As a journalist, bouncing from one location to another, home is sometimes an elusive place for me. My grandmother has watched me make many moves, and for years she and my grandfather followed my movements and my far-flung story assignments on maps.


She followed them until she couldn't see anymore: Macular degeneration has taken most of her eyesight. Now she follows my moves by listening and imagining all the places, the stories.


Recently, she started to get rid of some of her belongings, clearing out closets and boxes.


"All of this is just stuff. Old stuff," she says, waving her hands at things to be discarded.


Years ago, my grandparents lived in a house in the Bay Area. When they retired, they sold it and moved into the mobile home in this small community. It was manageable, livable for a couple facing their twilight years.


Not too long ago, she told me she decided to replace my grandfather's reclining chair in the living room. It was broken and the blue fabric was fading.


"But Gramma, I love that chair. It reminds me of Grampa," I told her over the phone.


She dismissed my complaint. "It's just stuff," she said.


Shopping for a new chair, she said she sat in more than she can count. In the end, she picked a cushioned, beige recliner that felt a lot like my grandfather's old chair. And it looked a little like it too. And she put in the same place as the old one.


Sitting in it, I could still think of my grandfather.


It wasn't the chair that reminded you of him, she told me later. She was right. It was the memory of him in that chair, a memory I still have.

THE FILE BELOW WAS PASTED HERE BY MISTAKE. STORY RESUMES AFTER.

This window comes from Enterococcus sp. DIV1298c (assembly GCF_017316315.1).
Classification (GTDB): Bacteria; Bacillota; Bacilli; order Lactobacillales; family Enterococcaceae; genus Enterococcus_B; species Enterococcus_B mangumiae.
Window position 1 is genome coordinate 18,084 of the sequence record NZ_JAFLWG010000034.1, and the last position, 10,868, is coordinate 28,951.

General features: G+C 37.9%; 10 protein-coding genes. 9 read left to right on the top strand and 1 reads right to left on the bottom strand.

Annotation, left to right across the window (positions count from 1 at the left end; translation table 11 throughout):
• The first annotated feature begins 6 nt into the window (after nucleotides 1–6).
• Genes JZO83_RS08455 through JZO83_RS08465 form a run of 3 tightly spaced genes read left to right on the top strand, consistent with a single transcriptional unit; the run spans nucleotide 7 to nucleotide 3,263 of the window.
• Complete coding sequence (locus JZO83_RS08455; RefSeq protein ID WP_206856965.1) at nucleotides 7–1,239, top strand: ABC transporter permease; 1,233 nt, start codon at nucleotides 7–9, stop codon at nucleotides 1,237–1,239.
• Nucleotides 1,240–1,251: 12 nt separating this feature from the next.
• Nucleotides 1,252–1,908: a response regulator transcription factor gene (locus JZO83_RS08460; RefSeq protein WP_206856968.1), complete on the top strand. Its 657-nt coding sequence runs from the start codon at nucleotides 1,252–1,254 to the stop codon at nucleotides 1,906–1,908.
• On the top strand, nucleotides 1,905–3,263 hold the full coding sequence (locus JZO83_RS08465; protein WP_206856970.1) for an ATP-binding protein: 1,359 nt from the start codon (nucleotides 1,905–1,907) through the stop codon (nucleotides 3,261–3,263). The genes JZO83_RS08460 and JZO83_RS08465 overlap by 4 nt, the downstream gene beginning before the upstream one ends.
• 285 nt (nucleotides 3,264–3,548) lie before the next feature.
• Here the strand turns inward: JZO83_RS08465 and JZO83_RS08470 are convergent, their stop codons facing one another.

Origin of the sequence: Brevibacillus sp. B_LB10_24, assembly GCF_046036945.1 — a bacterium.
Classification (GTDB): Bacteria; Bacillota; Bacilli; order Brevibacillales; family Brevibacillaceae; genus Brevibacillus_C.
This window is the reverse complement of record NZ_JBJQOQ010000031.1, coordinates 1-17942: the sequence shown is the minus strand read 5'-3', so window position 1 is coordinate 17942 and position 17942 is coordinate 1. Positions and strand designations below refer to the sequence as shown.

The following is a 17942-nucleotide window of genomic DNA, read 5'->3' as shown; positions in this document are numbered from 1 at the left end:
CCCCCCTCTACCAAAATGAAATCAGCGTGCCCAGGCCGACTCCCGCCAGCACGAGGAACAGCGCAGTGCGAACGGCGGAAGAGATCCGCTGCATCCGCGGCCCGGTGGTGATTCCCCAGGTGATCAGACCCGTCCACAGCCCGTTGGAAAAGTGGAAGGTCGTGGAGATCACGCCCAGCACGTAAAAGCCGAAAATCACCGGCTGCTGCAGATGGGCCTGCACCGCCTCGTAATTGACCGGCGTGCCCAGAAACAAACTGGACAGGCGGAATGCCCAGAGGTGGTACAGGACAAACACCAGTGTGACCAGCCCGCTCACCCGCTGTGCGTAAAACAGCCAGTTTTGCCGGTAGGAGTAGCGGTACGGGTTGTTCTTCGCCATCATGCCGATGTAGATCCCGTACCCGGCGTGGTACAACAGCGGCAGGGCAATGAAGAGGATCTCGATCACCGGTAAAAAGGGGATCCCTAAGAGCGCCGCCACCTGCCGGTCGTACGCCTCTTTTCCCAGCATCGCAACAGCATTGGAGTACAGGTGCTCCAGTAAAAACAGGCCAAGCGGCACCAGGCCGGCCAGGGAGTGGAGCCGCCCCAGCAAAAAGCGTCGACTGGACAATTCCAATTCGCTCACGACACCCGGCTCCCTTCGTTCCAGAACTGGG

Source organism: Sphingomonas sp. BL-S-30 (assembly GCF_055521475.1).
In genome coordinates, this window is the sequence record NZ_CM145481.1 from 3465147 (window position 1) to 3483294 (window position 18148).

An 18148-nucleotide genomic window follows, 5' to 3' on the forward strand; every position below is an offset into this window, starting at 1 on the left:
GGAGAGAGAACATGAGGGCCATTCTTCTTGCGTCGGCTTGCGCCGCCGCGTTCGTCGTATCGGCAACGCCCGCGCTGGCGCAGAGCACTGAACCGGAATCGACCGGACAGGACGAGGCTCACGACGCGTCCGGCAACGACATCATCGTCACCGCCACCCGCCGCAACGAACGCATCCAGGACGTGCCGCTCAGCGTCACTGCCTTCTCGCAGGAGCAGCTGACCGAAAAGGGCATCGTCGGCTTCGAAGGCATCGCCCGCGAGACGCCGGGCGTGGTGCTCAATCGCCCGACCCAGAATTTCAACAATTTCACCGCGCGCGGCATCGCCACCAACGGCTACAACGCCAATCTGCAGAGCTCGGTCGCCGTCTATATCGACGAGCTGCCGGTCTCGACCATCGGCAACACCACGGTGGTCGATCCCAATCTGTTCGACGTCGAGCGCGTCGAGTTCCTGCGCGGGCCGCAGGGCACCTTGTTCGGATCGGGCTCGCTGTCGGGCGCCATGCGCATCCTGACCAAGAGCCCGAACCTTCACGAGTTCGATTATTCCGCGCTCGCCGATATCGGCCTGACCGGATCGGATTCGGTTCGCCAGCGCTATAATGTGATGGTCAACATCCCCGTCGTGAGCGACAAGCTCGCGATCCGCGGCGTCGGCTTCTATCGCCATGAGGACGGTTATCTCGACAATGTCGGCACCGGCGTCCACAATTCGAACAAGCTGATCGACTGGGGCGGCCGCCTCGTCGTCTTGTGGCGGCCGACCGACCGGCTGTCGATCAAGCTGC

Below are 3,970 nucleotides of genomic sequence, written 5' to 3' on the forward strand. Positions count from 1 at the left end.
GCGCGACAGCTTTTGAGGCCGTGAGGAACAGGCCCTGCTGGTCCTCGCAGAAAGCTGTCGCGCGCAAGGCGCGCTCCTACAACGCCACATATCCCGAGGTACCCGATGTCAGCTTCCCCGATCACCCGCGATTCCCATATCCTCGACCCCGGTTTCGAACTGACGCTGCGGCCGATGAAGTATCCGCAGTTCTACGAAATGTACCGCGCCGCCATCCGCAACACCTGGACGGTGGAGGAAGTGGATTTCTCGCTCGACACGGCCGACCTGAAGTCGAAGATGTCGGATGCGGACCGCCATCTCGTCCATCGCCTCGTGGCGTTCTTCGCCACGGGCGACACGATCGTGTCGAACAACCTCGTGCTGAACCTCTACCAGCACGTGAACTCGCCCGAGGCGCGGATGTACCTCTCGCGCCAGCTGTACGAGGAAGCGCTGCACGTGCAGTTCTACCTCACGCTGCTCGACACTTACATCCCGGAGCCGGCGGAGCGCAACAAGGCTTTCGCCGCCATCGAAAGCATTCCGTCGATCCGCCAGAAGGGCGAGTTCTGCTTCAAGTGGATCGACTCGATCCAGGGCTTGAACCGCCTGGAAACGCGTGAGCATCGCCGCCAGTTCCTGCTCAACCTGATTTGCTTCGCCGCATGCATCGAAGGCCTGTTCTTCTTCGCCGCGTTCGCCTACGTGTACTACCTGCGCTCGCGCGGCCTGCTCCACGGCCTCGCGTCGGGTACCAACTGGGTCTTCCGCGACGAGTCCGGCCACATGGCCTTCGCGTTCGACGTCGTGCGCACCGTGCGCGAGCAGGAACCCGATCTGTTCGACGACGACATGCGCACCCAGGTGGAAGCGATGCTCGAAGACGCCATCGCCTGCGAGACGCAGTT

Recently, she recounted that story to me after a particularly difficult move where many of my belongings were damaged or destroyed. "It's just stuff," she said wiping away my tears. "What can't you replace?" Age, my grandmother says, is a state of mind.


It seems strange to hear that from a woman who is, as she likes to say, "pushing 95."


But it's true.


She rides her three-wheel cycle through the mobile home park delivering rent notices. She still rakes leaves in the fall. She wades into deep puddles to unclog the street drains after particularly bad rainstorms.


And every month, she collects the rent checks for the mobile home park, balances the books and writes the deposit.


And she does this all despite undeniable signs of aging. Besides the macular degeneration, she has had knee replacement surgery. And Last month, she had a pacemaker, which she has taken to calling her "ticker," put in to regulate her heartbeat.


It was a scary moment for the family. Over the phone, she told me about the Medivac flight to the University of California, Davis, medical center. She told me about the tests, about the "new fangled machines" that she had never seen before, about the doctors and the many male nurses.


"Those boys were so nice. They just let me tease them and laugh with them. I had so much fun," she said.


Fun?


Yes, fun, she says.


I'm still trying to figure out what her advice is with that story. Maybe it has something to do with male nurses.


Or maybe she's trying to tell me to enjoy every minute of life.